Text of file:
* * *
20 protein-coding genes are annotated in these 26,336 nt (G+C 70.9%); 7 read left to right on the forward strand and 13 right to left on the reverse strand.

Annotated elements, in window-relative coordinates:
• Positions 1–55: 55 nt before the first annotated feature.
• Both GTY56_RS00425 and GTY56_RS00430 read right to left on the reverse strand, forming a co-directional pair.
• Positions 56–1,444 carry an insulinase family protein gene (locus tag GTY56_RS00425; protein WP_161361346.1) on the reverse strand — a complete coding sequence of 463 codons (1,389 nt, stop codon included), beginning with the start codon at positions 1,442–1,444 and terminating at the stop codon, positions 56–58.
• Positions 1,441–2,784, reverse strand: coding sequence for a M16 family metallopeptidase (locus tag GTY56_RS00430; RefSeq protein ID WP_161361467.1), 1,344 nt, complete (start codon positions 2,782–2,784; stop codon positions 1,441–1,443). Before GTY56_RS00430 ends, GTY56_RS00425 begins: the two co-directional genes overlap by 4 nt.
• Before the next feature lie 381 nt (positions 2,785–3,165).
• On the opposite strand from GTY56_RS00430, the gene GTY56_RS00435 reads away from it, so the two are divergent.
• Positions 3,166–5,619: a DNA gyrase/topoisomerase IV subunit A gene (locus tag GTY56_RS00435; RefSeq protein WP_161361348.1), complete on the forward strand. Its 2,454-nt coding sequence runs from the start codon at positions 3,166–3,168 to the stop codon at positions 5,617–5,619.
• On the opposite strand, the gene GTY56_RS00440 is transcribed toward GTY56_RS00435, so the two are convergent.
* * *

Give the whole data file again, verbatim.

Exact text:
20 protein-coding genes are annotated in these 26,336 nt (G+C 70.9%); 7 read left to right on the forward strand and 13 right to left on the reverse strand.

Annotated elements, in window-relative coordinates:
• Positions 1–55: 55 nt before the first annotated feature.
• Both GTY56_RS00425 and GTY56_RS00430 read right to left on the reverse strand, forming a co-directional pair.
• Positions 56–1,444 carry an insulinase family protein gene (locus tag GTY56_RS00425; protein WP_161361346.1) on the reverse strand — a complete coding sequence of 463 codons (1,389 nt, stop codon included), beginning with the start codon at positions 1,442–1,444 and terminating at the stop codon, positions 56–58.
• Positions 1,441–2,784, reverse strand: coding sequence for a M16 family metallopeptidase (locus tag GTY56_RS00430; RefSeq protein ID WP_161361467.1), 1,344 nt, complete (start codon positions 2,782–2,784; stop codon positions 1,441–1,443). Before GTY56_RS00430 ends, GTY56_RS00425 begins: the two co-directional genes overlap by 4 nt.
• Before the next feature lie 381 nt (positions 2,785–3,165).
• On the opposite strand from GTY56_RS00430, the gene GTY56_RS00435 reads away from it, so the two are divergent.
• Positions 3,166–5,619: a DNA gyrase/topoisomerase IV subunit A gene (locus tag GTY56_RS00435; RefSeq protein WP_161361348.1), complete on the forward strand. Its 2,454-nt coding sequence runs from the start codon at positions 3,166–3,168 to the stop codon at positions 5,617–5,619.
• On the opposite strand, the gene GTY56_RS00440 is transcribed toward GTY56_RS00435, so the two are convergent.